City council continues work to ensure Nottingham residents living in tall buildings are safe

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Nottingham City Council is continuing to take action to support residents living in tall buildings in the city while the Government outlines its latest plans for replacing unsafe cladding.

Earlier this month, Michael Gove MP, secretary for levelling up, announced a plan to protect leaseholders and make developers and companies pay to fix cladding issues.

In the meantime, the council wants to reassure those living in taller buildings (18 metres or over) in the city that since the fire at the Grenfell Tower in London which killed 72 people in 2017, it has been taking action to help keep them safe.

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The council’s actions include immediately contacting developers and building owners to establish which buildings might have cladding considered to be a risk and therefore need replacing, setting up the country’s first joint audit and inspection team, made up of council officers and fire safety inspectors from Nottinghamshire Fire and Rescue Service (NFRS), and enhancing the levels of knowledge and experience of the council’s Building Control Team to ensure full implementation of the new Building Safety Bill when it becomes law later this year.

Nottingham City Council is continuing to take action to ensure people living in tall buildings are safe. Photo: GoogleNottingham City Council is continuing to take action to ensure people living in tall buildings are safe. Photo: Google
Nottingham City Council is continuing to take action to ensure people living in tall buildings are safe. Photo: Google

Cladding on council-owned residential tall buildings, which are managed on behalf of the council by Nottingham City Homes (NCH), already meets the required safety standards, and is not the same as that used on Grenfell Tower.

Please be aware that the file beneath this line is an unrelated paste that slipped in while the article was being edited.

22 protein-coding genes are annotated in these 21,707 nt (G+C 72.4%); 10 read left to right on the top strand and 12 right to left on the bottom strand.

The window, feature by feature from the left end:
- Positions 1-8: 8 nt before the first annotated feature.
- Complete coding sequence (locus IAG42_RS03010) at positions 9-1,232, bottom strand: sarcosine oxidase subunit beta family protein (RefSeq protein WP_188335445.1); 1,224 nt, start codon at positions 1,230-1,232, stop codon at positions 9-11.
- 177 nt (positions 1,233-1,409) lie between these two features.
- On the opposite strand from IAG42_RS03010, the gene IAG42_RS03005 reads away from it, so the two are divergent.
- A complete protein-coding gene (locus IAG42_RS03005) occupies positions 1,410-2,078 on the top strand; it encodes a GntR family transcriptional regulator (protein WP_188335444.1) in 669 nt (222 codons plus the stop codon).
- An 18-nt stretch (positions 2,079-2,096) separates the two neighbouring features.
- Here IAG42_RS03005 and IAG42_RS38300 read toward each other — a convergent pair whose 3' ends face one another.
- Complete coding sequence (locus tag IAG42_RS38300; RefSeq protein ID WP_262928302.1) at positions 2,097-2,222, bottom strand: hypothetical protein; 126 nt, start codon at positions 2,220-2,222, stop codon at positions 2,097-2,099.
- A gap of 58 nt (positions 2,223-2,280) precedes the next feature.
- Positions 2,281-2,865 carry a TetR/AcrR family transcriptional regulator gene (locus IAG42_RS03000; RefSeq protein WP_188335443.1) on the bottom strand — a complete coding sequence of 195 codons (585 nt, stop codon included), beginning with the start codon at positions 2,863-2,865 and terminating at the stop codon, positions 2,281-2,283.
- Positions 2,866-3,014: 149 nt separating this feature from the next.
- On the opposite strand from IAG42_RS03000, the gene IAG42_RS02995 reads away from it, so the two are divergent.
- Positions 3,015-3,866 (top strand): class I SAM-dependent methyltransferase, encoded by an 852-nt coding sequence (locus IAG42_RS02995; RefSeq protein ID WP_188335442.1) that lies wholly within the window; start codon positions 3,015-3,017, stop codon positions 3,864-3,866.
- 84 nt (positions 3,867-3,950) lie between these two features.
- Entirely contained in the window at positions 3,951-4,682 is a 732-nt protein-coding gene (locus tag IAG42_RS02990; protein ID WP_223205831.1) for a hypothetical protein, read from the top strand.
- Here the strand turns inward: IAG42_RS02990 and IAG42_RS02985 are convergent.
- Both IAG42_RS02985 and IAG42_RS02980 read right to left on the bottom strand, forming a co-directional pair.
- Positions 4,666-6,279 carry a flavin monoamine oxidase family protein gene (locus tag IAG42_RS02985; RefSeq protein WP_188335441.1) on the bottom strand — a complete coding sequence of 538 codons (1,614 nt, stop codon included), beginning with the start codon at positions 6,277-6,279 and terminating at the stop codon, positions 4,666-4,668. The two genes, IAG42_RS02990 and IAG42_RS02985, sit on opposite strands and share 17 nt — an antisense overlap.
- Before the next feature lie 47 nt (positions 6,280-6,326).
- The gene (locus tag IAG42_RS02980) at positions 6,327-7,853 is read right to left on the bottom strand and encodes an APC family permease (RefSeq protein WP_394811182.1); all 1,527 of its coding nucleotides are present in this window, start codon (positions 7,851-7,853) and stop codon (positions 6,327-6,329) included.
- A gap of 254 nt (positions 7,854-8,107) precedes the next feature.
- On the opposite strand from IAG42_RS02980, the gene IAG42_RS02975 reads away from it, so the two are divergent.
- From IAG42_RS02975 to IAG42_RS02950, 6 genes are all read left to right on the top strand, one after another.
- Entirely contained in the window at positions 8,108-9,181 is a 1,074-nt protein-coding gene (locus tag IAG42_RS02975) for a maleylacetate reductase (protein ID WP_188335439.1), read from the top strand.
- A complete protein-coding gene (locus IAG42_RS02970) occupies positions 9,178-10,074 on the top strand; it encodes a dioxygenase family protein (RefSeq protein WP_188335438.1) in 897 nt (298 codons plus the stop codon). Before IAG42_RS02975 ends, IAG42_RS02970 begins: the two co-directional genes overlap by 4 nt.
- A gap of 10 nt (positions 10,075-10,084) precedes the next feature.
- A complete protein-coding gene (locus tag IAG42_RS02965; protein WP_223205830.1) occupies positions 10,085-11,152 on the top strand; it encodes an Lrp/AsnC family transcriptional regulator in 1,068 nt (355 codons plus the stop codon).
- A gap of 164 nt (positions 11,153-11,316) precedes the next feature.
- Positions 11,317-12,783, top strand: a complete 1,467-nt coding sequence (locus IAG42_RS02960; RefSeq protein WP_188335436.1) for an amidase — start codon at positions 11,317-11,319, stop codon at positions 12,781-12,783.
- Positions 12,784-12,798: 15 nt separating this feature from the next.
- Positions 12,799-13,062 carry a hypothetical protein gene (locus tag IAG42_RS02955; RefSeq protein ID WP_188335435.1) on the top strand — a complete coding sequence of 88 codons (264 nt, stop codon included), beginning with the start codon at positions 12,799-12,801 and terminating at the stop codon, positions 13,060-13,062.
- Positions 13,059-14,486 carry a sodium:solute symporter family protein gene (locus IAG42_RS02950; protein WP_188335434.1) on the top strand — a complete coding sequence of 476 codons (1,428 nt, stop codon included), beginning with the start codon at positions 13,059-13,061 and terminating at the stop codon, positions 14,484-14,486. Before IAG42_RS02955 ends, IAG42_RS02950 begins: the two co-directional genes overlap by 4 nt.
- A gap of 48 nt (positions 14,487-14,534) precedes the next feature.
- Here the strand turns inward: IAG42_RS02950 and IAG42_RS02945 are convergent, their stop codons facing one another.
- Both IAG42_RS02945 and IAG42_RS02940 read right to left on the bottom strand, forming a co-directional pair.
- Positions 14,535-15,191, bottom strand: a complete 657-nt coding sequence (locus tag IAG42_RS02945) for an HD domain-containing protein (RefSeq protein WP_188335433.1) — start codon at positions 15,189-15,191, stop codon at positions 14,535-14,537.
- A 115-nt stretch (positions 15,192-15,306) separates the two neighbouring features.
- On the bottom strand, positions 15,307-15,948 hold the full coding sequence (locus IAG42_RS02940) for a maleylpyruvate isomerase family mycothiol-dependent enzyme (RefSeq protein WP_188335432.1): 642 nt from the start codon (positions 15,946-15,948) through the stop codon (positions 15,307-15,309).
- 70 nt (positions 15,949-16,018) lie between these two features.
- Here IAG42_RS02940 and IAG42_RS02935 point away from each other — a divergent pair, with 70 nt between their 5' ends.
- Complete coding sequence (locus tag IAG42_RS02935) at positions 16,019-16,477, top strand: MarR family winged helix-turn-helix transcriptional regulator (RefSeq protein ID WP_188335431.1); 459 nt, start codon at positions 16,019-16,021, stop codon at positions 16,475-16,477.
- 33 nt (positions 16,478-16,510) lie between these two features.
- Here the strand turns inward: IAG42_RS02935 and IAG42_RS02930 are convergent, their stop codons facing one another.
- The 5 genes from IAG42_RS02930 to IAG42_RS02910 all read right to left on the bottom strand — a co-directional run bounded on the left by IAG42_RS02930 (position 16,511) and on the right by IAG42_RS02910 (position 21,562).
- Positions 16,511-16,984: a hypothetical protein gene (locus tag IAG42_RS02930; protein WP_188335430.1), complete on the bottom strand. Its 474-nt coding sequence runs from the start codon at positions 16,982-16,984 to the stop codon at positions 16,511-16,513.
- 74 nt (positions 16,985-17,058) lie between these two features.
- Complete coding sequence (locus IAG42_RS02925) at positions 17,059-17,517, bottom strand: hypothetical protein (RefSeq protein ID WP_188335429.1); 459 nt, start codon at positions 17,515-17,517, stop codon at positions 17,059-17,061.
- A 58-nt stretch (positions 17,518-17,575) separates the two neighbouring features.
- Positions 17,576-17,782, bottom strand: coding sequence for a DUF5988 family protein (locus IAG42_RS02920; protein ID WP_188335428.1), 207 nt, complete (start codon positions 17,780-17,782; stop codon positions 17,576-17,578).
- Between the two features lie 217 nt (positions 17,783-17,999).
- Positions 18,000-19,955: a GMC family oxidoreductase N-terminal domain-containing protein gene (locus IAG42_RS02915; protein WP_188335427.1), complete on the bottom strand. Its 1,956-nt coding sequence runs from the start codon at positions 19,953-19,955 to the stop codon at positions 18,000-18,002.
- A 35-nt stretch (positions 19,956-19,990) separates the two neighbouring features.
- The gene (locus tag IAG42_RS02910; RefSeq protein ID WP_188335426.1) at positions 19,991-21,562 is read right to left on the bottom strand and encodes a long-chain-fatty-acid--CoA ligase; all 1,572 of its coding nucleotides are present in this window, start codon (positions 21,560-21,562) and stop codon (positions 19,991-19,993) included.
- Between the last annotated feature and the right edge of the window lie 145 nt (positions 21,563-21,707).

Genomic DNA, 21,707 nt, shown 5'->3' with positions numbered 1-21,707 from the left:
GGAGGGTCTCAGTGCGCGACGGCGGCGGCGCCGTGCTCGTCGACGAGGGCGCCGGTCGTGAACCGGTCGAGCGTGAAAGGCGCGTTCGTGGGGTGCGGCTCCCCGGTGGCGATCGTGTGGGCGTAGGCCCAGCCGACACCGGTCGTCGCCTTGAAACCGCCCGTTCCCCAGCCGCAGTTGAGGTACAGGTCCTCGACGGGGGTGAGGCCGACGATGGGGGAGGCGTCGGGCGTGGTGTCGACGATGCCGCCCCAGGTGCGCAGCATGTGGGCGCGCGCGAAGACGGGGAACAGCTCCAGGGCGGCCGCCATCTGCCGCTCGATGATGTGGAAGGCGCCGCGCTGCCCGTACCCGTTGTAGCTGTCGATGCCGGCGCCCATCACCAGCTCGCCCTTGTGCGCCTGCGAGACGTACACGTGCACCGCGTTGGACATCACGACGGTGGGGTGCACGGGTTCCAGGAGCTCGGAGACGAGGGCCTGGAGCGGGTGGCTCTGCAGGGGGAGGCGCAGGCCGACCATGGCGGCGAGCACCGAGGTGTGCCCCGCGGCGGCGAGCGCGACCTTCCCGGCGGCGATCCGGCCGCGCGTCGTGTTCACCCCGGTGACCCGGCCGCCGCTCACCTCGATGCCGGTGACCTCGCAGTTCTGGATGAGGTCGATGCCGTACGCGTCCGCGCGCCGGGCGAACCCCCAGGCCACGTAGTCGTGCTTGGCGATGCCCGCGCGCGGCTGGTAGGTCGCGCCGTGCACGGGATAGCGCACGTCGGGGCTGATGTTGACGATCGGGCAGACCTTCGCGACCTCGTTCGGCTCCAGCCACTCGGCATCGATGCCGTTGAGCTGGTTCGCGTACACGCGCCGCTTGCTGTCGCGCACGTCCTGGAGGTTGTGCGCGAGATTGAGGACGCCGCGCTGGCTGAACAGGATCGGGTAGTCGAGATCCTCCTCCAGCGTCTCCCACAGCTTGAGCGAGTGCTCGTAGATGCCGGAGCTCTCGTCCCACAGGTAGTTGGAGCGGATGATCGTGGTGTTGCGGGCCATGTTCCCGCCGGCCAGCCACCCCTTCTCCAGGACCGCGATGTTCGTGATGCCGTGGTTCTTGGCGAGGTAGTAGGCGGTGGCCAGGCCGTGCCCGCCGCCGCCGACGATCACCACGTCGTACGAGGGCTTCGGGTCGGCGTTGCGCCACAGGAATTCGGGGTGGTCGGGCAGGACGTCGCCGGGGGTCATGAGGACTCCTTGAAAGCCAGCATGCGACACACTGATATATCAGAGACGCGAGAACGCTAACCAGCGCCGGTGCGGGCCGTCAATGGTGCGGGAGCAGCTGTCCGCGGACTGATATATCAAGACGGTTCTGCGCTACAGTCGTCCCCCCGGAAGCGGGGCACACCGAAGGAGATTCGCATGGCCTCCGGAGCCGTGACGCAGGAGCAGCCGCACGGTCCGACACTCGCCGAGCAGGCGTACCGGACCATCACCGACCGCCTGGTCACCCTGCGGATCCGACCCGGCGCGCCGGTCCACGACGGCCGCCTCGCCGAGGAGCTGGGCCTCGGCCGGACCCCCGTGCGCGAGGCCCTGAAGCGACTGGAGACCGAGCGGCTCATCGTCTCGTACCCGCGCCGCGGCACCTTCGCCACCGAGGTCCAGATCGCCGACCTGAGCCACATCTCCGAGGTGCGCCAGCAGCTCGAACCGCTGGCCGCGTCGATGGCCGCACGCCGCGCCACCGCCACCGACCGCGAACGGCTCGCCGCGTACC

However, additional fire safety works, funded by the council have been happening at low-rise and high-rise blocks in the city as part of an £8.5 million fire safety enhancement programme.

They include retrofitting sprinklers in high rise flats and communal areas of 13 high rise blocks, upgrading existing intercoms with new tablets and door entry systems and upgrading existing tannoys.

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Coun Linda Woodings (Lab) portfolio holder for planning, housing and heritage, said: “The safety of our residents and leaseholders, whether living in high rise council apartments or private rented ones, continues to be of the utmost importance to us.

“Following the Grenfell tragedy, we acted swiftly to establish which buildings might be at risk and to engage the co-operation of the building owners and developers, for them to put plans in place to start replacing any suspected unsafe cladding.

“Working in partnership, we have undertaken a huge amount of work to help reassure city residents on the wider safety aspects of living in buildings, which includes carrying out fire safety audits of existing and new taller buildings.”

Nick Murphy, chief Executive at NCH, commented: "All of our council high-rise blocks have fire risk assessments in place and are fully compliant with current regulations.

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“The blocks were already safe prior to these works, but we have carried out further improvements like installing sprinkler systems, and upgraded the fire alarms, intercoms and communication equipment.

"This programme of fire safety improvements has offered further reassurances to the people living in our high rise blocks.”

Richard Ellis, station manager at NFRS, said, “We have been working closely with Nottingham City Council to improve and maintain the safety of these buildings in Nottingham.

"In addition, we have introduced a range of new procedures and equipment aimed specifically at fighting fires in tall buildings.

“To support this, we would like to remind residents of the importance of having smoke alarms and testing them weekly.”